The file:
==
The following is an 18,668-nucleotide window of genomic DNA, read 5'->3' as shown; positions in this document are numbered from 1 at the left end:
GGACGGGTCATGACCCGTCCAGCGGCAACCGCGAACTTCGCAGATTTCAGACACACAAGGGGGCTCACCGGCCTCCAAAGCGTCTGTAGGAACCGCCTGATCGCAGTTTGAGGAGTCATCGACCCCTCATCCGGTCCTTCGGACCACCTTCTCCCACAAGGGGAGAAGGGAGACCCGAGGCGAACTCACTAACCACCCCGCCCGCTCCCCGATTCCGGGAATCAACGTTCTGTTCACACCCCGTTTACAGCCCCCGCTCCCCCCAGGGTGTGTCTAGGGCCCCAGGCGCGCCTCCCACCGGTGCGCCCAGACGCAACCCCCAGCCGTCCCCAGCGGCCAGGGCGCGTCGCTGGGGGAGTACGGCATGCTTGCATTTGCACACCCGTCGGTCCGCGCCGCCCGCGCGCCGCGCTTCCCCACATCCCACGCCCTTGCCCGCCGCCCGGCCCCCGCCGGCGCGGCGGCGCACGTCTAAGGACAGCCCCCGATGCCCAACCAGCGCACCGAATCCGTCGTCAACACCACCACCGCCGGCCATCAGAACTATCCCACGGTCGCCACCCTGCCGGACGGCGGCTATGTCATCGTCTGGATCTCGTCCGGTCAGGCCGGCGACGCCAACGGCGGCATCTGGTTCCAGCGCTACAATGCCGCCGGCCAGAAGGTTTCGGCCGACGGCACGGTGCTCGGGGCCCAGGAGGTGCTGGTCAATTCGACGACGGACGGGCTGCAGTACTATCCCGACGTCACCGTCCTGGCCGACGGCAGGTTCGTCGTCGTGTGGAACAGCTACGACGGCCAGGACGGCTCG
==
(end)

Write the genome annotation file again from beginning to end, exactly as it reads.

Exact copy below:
The following is an 18,668-nucleotide window of genomic DNA, read 5'->3' as shown; positions in this document are numbered from 1 at the left end:
GGACGGGTCATGACCCGTCCAGCGGCAACCGCGAACTTCGCAGATTTCAGACACACAAGGGGGCTCACCGGCCTCCAAAGCGTCTGTAGGAACCGCCTGATCGCAGTTTGAGGAGTCATCGACCCCTCATCCGGTCCTTCGGACCACCTTCTCCCACAAGGGGAGAAGGGAGACCCGAGGCGAACTCACTAACCACCCCGCCCGCTCCCCGATTCCGGGAATCAACGTTCTGTTCACACCCCGTTTACAGCCCCCGCTCCCCCCAGGGTGTGTCTAGGGCCCCAGGCGCGCCTCCCACCGGTGCGCCCAGACGCAACCCCCAGCCGTCCCCAGCGGCCAGGGCGCGTCGCTGGGGGAGTACGGCATGCTTGCATTTGCACACCCGTCGGTCCGCGCCGCCCGCGCGCCGCGCTTCCCCACATCCCACGCCCTTGCCCGCCGCCCGGCCCCCGCCGGCGCGGCGGCGCACGTCTAAGGACAGCCCCCGATGCCCAACCAGCGCACCGAATCCGTCGTCAACACCACCACCGCCGGCCATCAGAACTATCCCACGGTCGCCACCCTGCCGGACGGCGGCTATGTCATCGTCTGGATCTCGTCCGGTCAGGCCGGCGACGCCAACGGCGGCATCTGGTTCCAGCGCTACAATGCCGCCGGCCAGAAGGTTTCGGCCGACGGCACGGTGCTCGGGGCCCAGGAGGTGCTGGTCAATTCGACGACGGACGGGCTGCAGTACTATCCCGACGTCACCGTCCTGGCCGACGGCAGGTTCGTCGTCGTGTGGAACAGCTACGACGGCCAGGACGGCTCG